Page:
Covers That Could Have Been

The first book in my new Hanger’s Horsemen series released last Tuesday, and I’m so excited to have a cover that features a rugged cowboy hero. I’ve had a few heroes make appearances on other covers, but they were always the supporting cast to the heroine.

I have three covers where the heroes get an arm and a leg in the picture. (Although you gotta admit that arm on Levi is pretty nice.)

My first hero only got his leg in the picture.

I did get nearly an entire hero on three of my covers, but the heroine remains the focal point.

So having my cowboy hero front and center this time was an exciting change. And I love the model they chose as well as the addition of the horse as the supporting actor.

However, when I asked my publisher if they had any cover mock-ups that failed to make the final cut, I was surprised to find an entirely different cowboy on the cover. One with a shy smile, rugged physique, and a lot more facial hair.

Here are a few of the first version mock-ups. Notice the different poses, the different backgrounds, even different hat colors.

If I had to pick one of these iterations, I think I would take the bottom middle. I like the hat tip, the smile, and the sunset in the background. Although, I strongly prefer the font and series designation of the one at the top left, which is most similar to the final copy.

All in all, I think they made the right call. I really like the final cover.


Haunted by the horrors of war, ex-cavalry officer Matthew Hanger leads a band of mercenaries known as Hanger’s Horsemen who have become legends in 1890s Texas. They defend the innocent and obtain justice for the oppressed. But when a rustler’s bullet leaves one of them at death’s door, they’re the ones in need of saving.

Barnes & Noble


  • If you were to select one of the runner-up covers for this book, which would you pick?
  • What do you think of having a hero-centric cover? Is it less romantic without the heroine?




Birth of a Book Cover

One of my favorite parts of the publication process is seeing my book cover for the first time. Will it capture my characters? Will it reflect the tone and style of my story? Will I love it?

Thankfully, my publisher has blessed me with some truly fabulous covers. That helps ease the anxiety over whether or not I will like what they come up with, because authors really have very little say in the design of their covers. We give ideas and feedback. We give descriptions of our characters, their clothing, and the setting, but then we turn it over to the Art Department and trust them to work their magic in a  way that produces a cover that will catch a reader’s attention.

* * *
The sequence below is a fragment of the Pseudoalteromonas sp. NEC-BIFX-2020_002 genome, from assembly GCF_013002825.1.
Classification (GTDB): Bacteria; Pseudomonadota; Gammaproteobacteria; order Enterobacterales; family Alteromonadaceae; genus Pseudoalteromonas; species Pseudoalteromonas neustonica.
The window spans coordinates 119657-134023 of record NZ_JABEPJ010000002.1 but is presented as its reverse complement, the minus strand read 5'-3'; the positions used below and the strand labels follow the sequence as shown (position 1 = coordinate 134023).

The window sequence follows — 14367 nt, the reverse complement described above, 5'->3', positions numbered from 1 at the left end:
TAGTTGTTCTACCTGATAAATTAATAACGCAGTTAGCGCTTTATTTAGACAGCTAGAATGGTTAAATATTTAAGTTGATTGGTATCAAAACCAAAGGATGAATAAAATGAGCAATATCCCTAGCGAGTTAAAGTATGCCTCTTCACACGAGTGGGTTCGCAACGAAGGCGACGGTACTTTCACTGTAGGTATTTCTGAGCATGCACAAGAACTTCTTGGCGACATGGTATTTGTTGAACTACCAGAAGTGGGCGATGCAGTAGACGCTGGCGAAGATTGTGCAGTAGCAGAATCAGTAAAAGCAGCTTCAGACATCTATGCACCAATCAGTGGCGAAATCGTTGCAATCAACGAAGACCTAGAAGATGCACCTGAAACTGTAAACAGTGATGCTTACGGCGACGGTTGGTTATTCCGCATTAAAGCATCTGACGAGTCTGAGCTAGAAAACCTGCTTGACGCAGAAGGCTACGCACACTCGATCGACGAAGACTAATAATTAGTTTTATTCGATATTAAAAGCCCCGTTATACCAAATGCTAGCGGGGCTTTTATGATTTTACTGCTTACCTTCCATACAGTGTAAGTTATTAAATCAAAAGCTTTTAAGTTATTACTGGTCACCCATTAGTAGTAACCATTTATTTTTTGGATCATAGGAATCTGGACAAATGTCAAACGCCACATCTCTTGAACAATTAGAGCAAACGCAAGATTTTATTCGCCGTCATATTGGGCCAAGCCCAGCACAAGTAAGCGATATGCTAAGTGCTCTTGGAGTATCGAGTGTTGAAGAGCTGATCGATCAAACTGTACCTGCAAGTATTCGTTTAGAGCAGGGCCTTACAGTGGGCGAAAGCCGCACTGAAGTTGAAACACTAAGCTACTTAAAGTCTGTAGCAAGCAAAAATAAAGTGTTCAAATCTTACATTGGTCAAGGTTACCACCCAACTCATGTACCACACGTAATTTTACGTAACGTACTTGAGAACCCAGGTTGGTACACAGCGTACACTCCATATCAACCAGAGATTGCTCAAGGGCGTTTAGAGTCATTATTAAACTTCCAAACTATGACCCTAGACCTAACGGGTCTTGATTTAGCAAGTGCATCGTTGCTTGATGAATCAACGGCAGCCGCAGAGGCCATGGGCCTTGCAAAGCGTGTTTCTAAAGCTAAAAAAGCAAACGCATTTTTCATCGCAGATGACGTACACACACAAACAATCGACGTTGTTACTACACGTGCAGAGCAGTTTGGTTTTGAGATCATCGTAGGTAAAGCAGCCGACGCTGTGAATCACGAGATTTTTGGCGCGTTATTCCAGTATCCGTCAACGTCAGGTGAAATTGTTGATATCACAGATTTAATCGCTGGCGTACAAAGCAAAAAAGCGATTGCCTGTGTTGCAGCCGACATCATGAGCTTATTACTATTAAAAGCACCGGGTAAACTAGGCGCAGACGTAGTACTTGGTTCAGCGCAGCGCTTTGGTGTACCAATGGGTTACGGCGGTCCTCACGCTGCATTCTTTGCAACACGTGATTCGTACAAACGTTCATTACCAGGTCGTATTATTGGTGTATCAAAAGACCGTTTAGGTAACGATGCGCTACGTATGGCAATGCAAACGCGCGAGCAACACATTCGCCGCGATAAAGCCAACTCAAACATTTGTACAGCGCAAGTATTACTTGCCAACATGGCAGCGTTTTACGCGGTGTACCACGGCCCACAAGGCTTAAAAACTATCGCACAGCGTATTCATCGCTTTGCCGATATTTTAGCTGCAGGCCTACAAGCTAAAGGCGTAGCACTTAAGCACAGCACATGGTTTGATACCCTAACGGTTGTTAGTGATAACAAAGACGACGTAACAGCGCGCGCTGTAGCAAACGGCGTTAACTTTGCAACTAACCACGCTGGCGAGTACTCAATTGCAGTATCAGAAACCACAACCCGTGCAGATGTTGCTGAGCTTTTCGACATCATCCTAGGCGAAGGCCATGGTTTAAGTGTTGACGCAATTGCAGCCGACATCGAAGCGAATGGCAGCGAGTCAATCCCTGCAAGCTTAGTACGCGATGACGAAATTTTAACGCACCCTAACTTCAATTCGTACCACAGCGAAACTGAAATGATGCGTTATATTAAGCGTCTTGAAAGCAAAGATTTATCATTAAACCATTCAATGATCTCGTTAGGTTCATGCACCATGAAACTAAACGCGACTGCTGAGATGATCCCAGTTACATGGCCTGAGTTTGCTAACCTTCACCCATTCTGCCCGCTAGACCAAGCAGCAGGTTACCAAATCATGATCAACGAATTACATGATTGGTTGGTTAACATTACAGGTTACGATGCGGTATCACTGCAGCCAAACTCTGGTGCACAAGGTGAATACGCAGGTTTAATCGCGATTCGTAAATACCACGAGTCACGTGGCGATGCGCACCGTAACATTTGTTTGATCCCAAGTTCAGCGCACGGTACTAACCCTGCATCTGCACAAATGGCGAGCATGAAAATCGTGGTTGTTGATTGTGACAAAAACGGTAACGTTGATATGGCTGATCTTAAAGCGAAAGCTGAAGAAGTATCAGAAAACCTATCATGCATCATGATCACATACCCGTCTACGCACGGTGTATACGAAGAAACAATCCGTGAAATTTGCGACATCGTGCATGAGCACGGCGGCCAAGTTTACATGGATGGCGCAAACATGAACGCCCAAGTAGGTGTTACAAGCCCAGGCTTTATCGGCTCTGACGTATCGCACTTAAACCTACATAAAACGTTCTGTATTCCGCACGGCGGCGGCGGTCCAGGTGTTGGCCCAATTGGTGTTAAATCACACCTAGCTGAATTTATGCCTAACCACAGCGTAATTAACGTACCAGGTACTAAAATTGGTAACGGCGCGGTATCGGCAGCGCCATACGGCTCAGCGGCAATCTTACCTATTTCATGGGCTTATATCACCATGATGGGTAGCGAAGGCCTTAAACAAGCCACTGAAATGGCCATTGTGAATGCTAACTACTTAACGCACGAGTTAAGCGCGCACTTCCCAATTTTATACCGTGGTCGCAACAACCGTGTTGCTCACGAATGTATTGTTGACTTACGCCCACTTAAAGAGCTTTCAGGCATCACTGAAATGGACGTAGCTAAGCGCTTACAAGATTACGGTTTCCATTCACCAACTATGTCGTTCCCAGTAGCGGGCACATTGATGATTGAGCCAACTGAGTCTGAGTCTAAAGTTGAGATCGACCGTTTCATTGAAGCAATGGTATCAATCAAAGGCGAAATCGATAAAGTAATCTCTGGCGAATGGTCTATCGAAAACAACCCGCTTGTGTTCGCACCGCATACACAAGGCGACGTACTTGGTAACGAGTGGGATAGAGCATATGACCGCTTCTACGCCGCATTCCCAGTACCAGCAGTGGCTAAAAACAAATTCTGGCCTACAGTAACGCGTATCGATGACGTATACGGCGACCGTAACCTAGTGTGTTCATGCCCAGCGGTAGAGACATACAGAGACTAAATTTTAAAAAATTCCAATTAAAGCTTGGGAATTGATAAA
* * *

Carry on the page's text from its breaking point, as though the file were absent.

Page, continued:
With my latest project, Stealing the Preacher, I had several fun ideas, all of which required that my preacher be tied up somehow on the cover. So when my project manager finally sent me the finished cover, I couldn’t wait to see how it had turned out. Well, here it is:

Yep – I got my preacher tied up. WooHoo!!! Crockett Archer is in for one crazy adventure.

But how did this cover come to be? Well, my editor was kind enough to send me several pictures she managed to take on the sly during the photo shoot.



First, meet our two cover models, Isaiah and Katie. They make a cute couple, don’t they? Notice that Katie is actually a blonde. My heroine is a redhead. Thanks to some serious photo-shopping talent, her locks changed color on the cover.





Now we need some costumes. I love the dress they found for Joanna Robbins (my heroine). The style is gorgeous. The only problem is that Joanna never once wears red in the book. She’s a redhead, remember, and there are very few redheads that can carry off red clothing as well. However, from a marketing perspective, the red is very eye-catching and will easily draw a reader’s attention, so I couldn’t argue with the color. In fact, I went back during the editing phase and added a deep red skirt to Joanna’s wardrobe.



Next comes the really fun part. Time to play with different poses and scenarios. My original idea was to have a lasso around Crockett’s middle because that accurately depicted the scene in the book where he first met Joanna. Aren’t these shots fun?

The one they ended up choosing, however, does a great job of capturing the heroine’s personality while still keeping my preacher tied up, so I am completely satisfied with the final result.









Some of the photos were taken in a studio, others were taken in the designer’s back yard. They did all they could to ensure they got the perfect shot.









So what do you think? Did they do a good job?

What makes a good book cover in your opinion? Do you prefer men or women on the cover or both? No people at all?

Also, if you like sales, I thought I’d let you know that today only, my third book and the winner of the 2012 Carol Award and 2012 HOLT Medallion, To Win Her Heart, has been discounted for a one-day promotion. Today only, you can download the e-book version for only $2.99.  This price is valid for both Kindle and Nook.

Click on the book cover to order through Amazon.